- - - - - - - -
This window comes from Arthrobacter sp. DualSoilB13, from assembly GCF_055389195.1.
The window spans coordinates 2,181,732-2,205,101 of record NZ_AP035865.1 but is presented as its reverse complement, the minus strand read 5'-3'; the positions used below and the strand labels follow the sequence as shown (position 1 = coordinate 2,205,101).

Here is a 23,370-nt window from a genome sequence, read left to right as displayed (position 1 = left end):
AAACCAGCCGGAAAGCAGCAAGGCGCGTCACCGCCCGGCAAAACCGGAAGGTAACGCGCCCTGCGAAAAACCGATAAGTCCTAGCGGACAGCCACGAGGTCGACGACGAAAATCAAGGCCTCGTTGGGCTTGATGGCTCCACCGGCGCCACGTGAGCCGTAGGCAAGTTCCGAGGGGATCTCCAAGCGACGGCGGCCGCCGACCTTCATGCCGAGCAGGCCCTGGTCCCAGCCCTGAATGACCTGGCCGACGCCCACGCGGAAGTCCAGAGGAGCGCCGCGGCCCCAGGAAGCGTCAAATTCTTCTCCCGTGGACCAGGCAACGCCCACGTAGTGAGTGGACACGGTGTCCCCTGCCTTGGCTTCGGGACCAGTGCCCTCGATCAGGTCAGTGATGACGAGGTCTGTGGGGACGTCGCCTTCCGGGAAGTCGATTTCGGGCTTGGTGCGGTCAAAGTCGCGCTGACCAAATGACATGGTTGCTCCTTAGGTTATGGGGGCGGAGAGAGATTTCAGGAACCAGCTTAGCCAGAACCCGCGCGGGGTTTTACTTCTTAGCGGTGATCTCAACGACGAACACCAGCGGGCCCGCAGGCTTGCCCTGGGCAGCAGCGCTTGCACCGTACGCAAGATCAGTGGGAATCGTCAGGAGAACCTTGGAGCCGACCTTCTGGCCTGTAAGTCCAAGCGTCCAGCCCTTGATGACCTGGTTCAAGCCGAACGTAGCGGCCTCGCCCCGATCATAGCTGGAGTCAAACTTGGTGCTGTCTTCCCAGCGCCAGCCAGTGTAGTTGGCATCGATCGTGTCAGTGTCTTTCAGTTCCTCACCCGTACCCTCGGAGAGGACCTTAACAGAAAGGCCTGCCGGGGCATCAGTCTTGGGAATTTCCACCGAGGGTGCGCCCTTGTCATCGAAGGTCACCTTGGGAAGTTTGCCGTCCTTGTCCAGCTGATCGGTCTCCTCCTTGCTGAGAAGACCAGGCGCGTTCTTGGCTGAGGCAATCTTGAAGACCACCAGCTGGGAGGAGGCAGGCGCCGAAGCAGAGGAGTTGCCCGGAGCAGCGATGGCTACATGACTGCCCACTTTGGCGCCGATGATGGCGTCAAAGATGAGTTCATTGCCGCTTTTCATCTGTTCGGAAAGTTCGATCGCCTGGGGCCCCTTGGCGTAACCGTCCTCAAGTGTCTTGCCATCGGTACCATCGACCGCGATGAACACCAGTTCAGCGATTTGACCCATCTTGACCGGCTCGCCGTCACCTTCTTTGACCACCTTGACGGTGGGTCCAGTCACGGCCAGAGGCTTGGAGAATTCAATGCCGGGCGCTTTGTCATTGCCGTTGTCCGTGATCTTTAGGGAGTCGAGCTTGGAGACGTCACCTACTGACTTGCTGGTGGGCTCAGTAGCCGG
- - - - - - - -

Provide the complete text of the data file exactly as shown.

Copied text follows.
This window comes from Arthrobacter sp. DualSoilB13, from assembly GCF_055389195.1.
The window spans coordinates 2,181,732-2,205,101 of record NZ_AP035865.1 but is presented as its reverse complement, the minus strand read 5'-3'; the positions used below and the strand labels follow the sequence as shown (position 1 = coordinate 2,205,101).

Here is a 23,370-nt window from a genome sequence, read left to right as displayed (position 1 = left end):
AAACCAGCCGGAAAGCAGCAAGGCGCGTCACCGCCCGGCAAAACCGGAAGGTAACGCGCCCTGCGAAAAACCGATAAGTCCTAGCGGACAGCCACGAGGTCGACGACGAAAATCAAGGCCTCGTTGGGCTTGATGGCTCCACCGGCGCCACGTGAGCCGTAGGCAAGTTCCGAGGGGATCTCCAAGCGACGGCGGCCGCCGACCTTCATGCCGAGCAGGCCCTGGTCCCAGCCCTGAATGACCTGGCCGACGCCCACGCGGAAGTCCAGAGGAGCGCCGCGGCCCCAGGAAGCGTCAAATTCTTCTCCCGTGGACCAGGCAACGCCCACGTAGTGAGTGGACACGGTGTCCCCTGCCTTGGCTTCGGGACCAGTGCCCTCGATCAGGTCAGTGATGACGAGGTCTGTGGGGACGTCGCCTTCCGGGAAGTCGATTTCGGGCTTGGTGCGGTCAAAGTCGCGCTGACCAAATGACATGGTTGCTCCTTAGGTTATGGGGGCGGAGAGAGATTTCAGGAACCAGCTTAGCCAGAACCCGCGCGGGGTTTTACTTCTTAGCGGTGATCTCAACGACGAACACCAGCGGGCCCGCAGGCTTGCCCTGGGCAGCAGCGCTTGCACCGTACGCAAGATCAGTGGGAATCGTCAGGAGAACCTTGGAGCCGACCTTCTGGCCTGTAAGTCCAAGCGTCCAGCCCTTGATGACCTGGTTCAAGCCGAACGTAGCGGCCTCGCCCCGATCATAGCTGGAGTCAAACTTGGTGCTGTCTTCCCAGCGCCAGCCAGTGTAGTTGGCATCGATCGTGTCAGTGTCTTTCAGTTCCTCACCCGTACCCTCGGAGAGGACCTTAACAGAAAGGCCTGCCGGGGCATCAGTCTTGGGAATTTCCACCGAGGGTGCGCCCTTGTCATCGAAGGTCACCTTGGGAAGTTTGCCGTCCTTGTCCAGCTGATCGGTCTCCTCCTTGCTGAGAAGACCAGGCGCGTTCTTGGCTGAGGCAATCTTGAAGACCACCAGCTGGGAGGAGGCAGGCGCCGAAGCAGAGGAGTTGCCCGGAGCAGCGATGGCTACATGACTGCCCACTTTGGCGCCGATGATGGCGTCAAAGATGAGTTCATTGCCGCTTTTCATCTGTTCGGAAAGTTCGATCGCCTGGGGCCCCTTGGCGTAACCGTCCTCAAGTGTCTTGCCATCGGTACCATCGACCGCGATGAACACCAGTTCAGCGATTTGACCCATCTTGACCGGCTCGCCGTCACCTTCTTTGACCACCTTGACGGTGGGTCCAGTCACGGCCAGAGGCTTGGAGAATTCAATGCCGGGCGCTTTGTCATTGCCGTTGTCCGTGATCTTTAGGGAGTCGAGCTTGGAGACGTCACCTACTGACTTGCTGGTGGGCTCAGTAGCCGG